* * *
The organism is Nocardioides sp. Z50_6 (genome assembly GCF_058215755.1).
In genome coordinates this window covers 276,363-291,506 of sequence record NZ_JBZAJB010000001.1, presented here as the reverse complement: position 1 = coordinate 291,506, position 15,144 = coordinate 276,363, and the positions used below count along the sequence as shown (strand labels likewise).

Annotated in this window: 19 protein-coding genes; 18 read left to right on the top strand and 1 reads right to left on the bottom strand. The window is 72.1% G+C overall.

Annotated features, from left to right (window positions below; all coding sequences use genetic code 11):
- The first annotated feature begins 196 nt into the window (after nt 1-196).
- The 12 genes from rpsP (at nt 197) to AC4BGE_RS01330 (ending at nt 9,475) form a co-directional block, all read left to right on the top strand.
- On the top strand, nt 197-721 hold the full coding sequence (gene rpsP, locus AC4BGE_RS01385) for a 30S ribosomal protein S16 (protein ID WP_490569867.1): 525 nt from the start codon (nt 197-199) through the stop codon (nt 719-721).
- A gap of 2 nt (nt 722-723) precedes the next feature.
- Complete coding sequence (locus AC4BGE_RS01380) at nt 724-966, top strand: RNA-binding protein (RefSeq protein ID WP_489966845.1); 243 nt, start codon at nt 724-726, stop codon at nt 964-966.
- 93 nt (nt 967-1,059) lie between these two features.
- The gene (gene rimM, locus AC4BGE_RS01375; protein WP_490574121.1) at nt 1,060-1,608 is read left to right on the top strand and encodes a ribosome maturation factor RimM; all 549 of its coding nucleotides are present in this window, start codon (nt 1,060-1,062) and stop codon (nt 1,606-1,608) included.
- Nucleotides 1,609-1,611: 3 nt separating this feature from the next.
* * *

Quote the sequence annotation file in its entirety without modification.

The organism is Nocardioides sp. Z50_6 (genome assembly GCF_058215755.1).
In genome coordinates this window covers 276,363-291,506 of sequence record NZ_JBZAJB010000001.1, presented here as the reverse complement: position 1 = coordinate 291,506, position 15,144 = coordinate 276,363, and the positions used below count along the sequence as shown (strand labels likewise).

Annotated in this window: 19 protein-coding genes; 18 read left to right on the top strand and 1 reads right to left on the bottom strand. The window is 72.1% G+C overall.

Annotated features, from left to right (window positions below; all coding sequences use genetic code 11):
- The first annotated feature begins 196 nt into the window (after nt 1-196).
- The 12 genes from rpsP (at nt 197) to AC4BGE_RS01330 (ending at nt 9,475) form a co-directional block, all read left to right on the top strand.
- On the top strand, nt 197-721 hold the full coding sequence (gene rpsP, locus AC4BGE_RS01385) for a 30S ribosomal protein S16 (protein ID WP_490569867.1): 525 nt from the start codon (nt 197-199) through the stop codon (nt 719-721).
- A gap of 2 nt (nt 722-723) precedes the next feature.
- Complete coding sequence (locus AC4BGE_RS01380) at nt 724-966, top strand: RNA-binding protein (RefSeq protein ID WP_489966845.1); 243 nt, start codon at nt 724-726, stop codon at nt 964-966.
- 93 nt (nt 967-1,059) lie between these two features.
- The gene (gene rimM, locus AC4BGE_RS01375; protein WP_490574121.1) at nt 1,060-1,608 is read left to right on the top strand and encodes a ribosome maturation factor RimM; all 549 of its coding nucleotides are present in this window, start codon (nt 1,060-1,062) and stop codon (nt 1,606-1,608) included.
- Nucleotides 1,609-1,611: 3 nt separating this feature from the next.